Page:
Fliers advertising a women’s seminar in Islamic studies and the Persian studies program at San Jose State University are being systematically removed and defaced on campus.
This summer, Professor Shahin Gerami began posting three fliers promoting her course Gender & Sexuality in Islamic Perspectives Persian studies’ fall events and courses, and a general education women’s studies course.
“Only the posters for Persian studies have been defaced, vandalized or torn,” said Gerami, who teaches in the department of interdisciplinary social sciences and is the coordinator of the women’s studies program. “The ones for the GE women’s course were left untouched.”
Giant Xs streak across the fliers, and mustaches are drawn on the veiled women pictured.
She said at least 100 fliers that she and her student assistant posted on campus are missing. The fliers have also been consistently removed from her office door. “I’ve put up a new one, and it was taken down overnight,” she said.
Ritu Srivastava and Ume Naqvi, student assistants to Persian studies director, Professor Persis Karim, also posted the fliers advertising the Persian studies program.
A few days after school started, Srivastava sent a text message to Naqvi, saying she had a “weird observation.” She wrote that all the fliers she had posted were gone and that not a single one was left, adding that it seemed deliberate.
Naqvi had noticed that the fliers she posted had been taken down by the first day of school as well. They posted 70 total.
“It is not a random act; it is a targeted act,” Gerami said. “It is against open dialogue. They want to quiet some voices, and they want to target people with different opinions.”
The mission of the Persian studies program, of which Gerami is a director, is to educate and promote Iranian culture and the Persian language. A $300,000 grant from the Roshan Cultural Heritage Institute and a $200,000 grant from a Persian community foundation known as PARSA have been funding the program.
Almost 90 percent of Americans view Iran unfavorably, according to a Gallup Poll released in March 2013, making it the lowest-rated country out of the 22 listed.
On behalf of Gerami and Karim, the SJSU Survey and Policy Research Institute assessed in 2012 an interest in having a Persian studies program. The survey also asked about media portrayals and stereotypes of Iranians.
Seventy-six percent of respondents said that Iranians are negatively portrayed in American media. When asked of specific stereotypes noticed in the media, respondents said Iranians are most often shown as enemies of the U.S. (72 percent), anti-Israel (58 percent) and dangerous (56 percent).
“Negative reaction (on campus) has been subtle before,” Gerami said. “There’s no subtlety about this kind of behavior.”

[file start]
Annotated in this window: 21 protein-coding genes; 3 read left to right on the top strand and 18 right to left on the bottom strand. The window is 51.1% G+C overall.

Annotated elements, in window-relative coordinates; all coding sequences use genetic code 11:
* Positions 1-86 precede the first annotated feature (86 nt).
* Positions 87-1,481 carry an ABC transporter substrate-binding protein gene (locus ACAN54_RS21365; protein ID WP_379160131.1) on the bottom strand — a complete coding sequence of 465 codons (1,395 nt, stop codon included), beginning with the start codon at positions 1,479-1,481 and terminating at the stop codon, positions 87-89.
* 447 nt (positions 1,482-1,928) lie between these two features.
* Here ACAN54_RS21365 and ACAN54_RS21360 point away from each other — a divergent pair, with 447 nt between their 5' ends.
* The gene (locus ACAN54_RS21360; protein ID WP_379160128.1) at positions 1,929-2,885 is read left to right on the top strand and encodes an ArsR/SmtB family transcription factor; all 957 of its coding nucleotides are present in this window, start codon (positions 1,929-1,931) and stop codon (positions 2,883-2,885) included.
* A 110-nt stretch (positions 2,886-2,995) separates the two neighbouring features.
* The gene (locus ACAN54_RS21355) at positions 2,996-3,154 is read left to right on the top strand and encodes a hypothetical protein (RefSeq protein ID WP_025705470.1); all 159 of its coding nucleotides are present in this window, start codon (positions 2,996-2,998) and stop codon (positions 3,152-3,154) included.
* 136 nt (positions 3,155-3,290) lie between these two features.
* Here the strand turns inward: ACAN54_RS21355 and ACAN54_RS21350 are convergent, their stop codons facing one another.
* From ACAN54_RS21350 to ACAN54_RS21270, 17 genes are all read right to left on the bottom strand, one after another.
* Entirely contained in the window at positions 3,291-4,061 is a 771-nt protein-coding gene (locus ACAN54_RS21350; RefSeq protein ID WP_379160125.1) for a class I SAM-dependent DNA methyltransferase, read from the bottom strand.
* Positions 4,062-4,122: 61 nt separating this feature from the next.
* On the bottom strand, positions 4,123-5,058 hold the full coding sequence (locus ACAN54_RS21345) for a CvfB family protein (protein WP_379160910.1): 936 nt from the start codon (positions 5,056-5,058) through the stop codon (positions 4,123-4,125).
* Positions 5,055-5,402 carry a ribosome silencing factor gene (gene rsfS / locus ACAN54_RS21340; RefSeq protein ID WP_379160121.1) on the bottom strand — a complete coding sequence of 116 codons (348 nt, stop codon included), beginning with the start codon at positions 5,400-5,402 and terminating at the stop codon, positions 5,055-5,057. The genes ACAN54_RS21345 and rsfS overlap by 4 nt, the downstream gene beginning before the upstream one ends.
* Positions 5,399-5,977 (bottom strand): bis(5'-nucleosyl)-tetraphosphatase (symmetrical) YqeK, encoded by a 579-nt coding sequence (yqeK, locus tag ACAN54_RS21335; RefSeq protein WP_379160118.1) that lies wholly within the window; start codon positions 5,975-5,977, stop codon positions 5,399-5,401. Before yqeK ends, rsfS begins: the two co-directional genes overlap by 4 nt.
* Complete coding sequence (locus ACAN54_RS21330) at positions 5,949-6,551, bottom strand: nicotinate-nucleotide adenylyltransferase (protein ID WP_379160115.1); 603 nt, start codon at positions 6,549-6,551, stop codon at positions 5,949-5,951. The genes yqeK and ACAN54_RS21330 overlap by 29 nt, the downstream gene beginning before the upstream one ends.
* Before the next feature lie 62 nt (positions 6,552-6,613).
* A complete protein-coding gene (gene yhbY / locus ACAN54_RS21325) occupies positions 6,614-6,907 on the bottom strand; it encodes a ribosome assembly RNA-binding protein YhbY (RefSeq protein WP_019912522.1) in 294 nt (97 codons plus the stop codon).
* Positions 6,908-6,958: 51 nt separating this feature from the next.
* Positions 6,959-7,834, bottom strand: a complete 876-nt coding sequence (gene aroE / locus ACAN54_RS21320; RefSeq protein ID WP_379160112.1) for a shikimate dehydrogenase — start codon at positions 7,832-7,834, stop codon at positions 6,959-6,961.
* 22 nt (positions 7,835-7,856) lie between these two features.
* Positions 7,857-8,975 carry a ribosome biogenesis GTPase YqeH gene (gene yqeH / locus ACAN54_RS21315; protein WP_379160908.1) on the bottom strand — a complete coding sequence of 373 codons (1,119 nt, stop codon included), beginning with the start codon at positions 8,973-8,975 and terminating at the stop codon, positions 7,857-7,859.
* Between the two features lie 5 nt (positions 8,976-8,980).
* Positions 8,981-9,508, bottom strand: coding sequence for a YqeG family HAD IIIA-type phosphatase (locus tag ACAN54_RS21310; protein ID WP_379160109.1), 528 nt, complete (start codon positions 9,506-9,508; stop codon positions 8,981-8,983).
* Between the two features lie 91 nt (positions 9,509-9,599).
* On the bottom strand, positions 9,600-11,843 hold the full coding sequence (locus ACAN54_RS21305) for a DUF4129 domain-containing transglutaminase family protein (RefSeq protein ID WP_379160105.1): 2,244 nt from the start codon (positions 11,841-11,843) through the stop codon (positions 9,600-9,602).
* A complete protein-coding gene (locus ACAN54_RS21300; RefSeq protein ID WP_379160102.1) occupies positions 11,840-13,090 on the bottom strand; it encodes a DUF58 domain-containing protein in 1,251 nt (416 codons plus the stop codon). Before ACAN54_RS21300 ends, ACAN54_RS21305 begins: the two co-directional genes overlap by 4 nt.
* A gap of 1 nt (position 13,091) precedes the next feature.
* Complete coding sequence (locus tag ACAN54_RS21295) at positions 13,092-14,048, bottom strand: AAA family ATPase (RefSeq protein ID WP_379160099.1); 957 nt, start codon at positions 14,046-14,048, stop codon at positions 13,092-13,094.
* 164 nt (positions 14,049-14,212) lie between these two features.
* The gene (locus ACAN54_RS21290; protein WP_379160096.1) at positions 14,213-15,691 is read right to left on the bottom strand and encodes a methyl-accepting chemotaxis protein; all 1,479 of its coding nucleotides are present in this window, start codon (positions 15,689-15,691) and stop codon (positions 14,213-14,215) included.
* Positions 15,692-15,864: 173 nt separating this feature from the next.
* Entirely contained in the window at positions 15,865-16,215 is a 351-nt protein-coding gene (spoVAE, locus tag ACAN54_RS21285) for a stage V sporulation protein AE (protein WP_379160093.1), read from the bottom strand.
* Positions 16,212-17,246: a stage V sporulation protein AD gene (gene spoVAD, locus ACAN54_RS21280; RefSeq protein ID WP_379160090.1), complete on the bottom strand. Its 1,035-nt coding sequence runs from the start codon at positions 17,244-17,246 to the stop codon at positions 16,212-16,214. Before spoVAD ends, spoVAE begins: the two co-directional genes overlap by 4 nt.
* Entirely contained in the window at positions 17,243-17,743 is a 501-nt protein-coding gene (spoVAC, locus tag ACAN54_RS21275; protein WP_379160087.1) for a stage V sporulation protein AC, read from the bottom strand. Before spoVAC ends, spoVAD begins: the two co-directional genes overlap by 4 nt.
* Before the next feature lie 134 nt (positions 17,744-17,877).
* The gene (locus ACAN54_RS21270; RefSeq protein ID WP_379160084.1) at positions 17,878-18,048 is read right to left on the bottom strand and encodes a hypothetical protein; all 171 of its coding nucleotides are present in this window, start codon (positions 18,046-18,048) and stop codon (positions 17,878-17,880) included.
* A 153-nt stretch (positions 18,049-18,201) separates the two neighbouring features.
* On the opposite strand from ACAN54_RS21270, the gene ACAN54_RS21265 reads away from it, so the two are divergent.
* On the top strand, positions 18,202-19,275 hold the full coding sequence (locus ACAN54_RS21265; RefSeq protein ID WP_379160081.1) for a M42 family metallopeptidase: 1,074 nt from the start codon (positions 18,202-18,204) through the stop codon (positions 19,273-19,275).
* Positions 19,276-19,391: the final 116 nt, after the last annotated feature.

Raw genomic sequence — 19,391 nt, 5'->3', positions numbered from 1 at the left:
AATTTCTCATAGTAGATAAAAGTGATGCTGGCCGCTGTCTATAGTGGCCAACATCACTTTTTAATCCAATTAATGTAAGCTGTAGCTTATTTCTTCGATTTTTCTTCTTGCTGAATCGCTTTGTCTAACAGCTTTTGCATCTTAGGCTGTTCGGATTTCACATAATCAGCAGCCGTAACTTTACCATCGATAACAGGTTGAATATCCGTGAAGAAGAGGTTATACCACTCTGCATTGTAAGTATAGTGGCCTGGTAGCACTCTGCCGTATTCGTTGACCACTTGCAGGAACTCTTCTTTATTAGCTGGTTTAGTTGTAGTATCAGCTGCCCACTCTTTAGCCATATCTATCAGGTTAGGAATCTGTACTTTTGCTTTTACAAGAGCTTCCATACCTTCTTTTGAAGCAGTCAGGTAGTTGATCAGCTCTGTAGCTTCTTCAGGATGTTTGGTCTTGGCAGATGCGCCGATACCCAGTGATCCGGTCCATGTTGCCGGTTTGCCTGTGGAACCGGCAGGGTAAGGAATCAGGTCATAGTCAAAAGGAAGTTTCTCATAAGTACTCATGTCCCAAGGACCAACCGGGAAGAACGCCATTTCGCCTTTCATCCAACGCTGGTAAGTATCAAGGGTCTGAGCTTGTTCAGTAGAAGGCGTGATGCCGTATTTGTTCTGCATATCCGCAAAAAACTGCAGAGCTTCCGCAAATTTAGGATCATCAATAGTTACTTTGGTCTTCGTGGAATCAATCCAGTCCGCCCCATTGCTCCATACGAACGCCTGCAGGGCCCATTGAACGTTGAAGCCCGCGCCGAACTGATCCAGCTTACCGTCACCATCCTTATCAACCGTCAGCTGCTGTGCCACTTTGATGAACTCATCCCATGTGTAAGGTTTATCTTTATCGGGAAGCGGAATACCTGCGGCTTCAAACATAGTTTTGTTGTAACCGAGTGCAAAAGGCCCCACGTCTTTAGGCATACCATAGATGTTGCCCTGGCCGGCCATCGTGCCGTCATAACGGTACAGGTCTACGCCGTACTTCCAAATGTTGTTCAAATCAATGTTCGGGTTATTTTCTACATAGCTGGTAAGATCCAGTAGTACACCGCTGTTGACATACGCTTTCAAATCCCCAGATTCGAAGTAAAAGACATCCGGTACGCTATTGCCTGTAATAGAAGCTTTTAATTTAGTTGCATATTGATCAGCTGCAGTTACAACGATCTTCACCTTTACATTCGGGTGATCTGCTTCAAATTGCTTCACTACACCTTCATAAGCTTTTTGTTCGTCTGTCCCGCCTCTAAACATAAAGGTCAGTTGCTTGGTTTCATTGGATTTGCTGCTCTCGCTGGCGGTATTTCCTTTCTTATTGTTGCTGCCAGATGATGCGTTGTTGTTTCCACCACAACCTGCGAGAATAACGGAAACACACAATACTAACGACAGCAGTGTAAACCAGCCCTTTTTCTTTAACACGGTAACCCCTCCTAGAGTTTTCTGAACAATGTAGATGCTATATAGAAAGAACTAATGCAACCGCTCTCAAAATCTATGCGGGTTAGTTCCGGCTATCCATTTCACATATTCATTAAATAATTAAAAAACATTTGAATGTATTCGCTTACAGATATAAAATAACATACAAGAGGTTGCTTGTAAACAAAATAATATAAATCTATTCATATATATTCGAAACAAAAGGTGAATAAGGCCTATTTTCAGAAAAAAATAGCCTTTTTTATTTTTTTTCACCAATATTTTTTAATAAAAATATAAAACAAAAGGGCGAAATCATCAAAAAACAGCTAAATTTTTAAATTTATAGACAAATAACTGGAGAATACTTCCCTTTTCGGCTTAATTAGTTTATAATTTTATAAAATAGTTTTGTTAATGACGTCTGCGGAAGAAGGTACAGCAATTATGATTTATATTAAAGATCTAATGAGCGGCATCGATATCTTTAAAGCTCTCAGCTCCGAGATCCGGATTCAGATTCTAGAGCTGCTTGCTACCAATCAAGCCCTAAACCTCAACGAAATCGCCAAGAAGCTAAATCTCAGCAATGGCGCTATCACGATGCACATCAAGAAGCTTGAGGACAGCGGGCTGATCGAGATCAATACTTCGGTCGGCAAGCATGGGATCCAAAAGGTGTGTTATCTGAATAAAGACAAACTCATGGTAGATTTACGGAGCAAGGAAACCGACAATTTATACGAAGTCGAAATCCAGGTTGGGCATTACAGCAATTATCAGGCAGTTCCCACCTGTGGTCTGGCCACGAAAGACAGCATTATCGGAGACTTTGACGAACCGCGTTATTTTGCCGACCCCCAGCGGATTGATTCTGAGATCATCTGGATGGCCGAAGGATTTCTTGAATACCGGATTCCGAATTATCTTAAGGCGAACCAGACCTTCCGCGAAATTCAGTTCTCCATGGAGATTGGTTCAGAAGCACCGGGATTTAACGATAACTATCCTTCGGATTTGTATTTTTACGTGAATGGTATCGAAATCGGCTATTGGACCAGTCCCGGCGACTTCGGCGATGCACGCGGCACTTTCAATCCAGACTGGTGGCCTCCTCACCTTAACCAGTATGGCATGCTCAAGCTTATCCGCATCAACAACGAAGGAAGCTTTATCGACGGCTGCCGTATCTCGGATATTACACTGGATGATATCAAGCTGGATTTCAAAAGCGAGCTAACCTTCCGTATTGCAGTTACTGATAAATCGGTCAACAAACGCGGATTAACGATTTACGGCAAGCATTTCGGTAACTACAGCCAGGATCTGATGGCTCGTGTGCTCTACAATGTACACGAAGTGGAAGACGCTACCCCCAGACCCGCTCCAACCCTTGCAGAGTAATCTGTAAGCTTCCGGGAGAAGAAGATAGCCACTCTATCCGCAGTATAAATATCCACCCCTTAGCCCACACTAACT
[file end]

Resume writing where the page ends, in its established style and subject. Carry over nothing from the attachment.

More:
Naqvi said she noticed that some Persian studies fliers had been removed last semester but thought little of it because most were after the date of the advertised event.
“I’m not a conspiracist, but it’s a little interesting that in a couple of different buildings, posters have been taken down,” she said, adding that they have been conscious of placing fliers in places where it is allowed. “School is for learning and broadening horizons.”
Fliers for the student organization Queer and Asian were being removed last semester, but it is not clear whether they were targeted, said Bonnie Sugiyama, director of the Lesbian, Gay, Bisexual and Transgender Resource Center and the Women’s Resource Center.
“There were not any messages written on the fliers that would denote a hate-motivated act,” she said, adding that the incident was not reported to the Provost or Student Conduct and Ethical Development.
Student members re-posted the fliers, instead stapling the corners and center to deter removal.
According to Academic Senate policy S12-6 for advertising events on campus, the removal of postings by anyone other than the posting party or authorized university personnel is prohibited unless the posting “has been posted for seven calendar days, announces an event which has passed, is larger than 11” x 17”, or is duplicated on the same bulletin board.”
The same policy states that free speech for content aligned with the university is to be respected in advertisements and that the CA Education Code 66607 regulates political advertising, which is described in the California State University's Handbook of Elections.
Staci Gunner, director of Student Conduct and Ethical Development, said that she has heard of fliers advertising controversial topics being vandalized or removed before and that disciplinary action happens on a case-by-case basis.
Sgt. John Laws of UPD said that no hate crimes associated with the university or student groups had been reported in the last year and that UPD is able to investigate issues such as this.
Gerami sees the removal and defacement of her fliers as a disservice to students, denying them a chance to bring more facts and diversity to campus and to show Iran in a different light than how the media portrays it.
“The one-dimensional picture we usually see of Iran is easy to catch,” Gerami said. “That is the purpose of a college education – to see beyond the headlines.”
Sep 4, 2013Read the full article...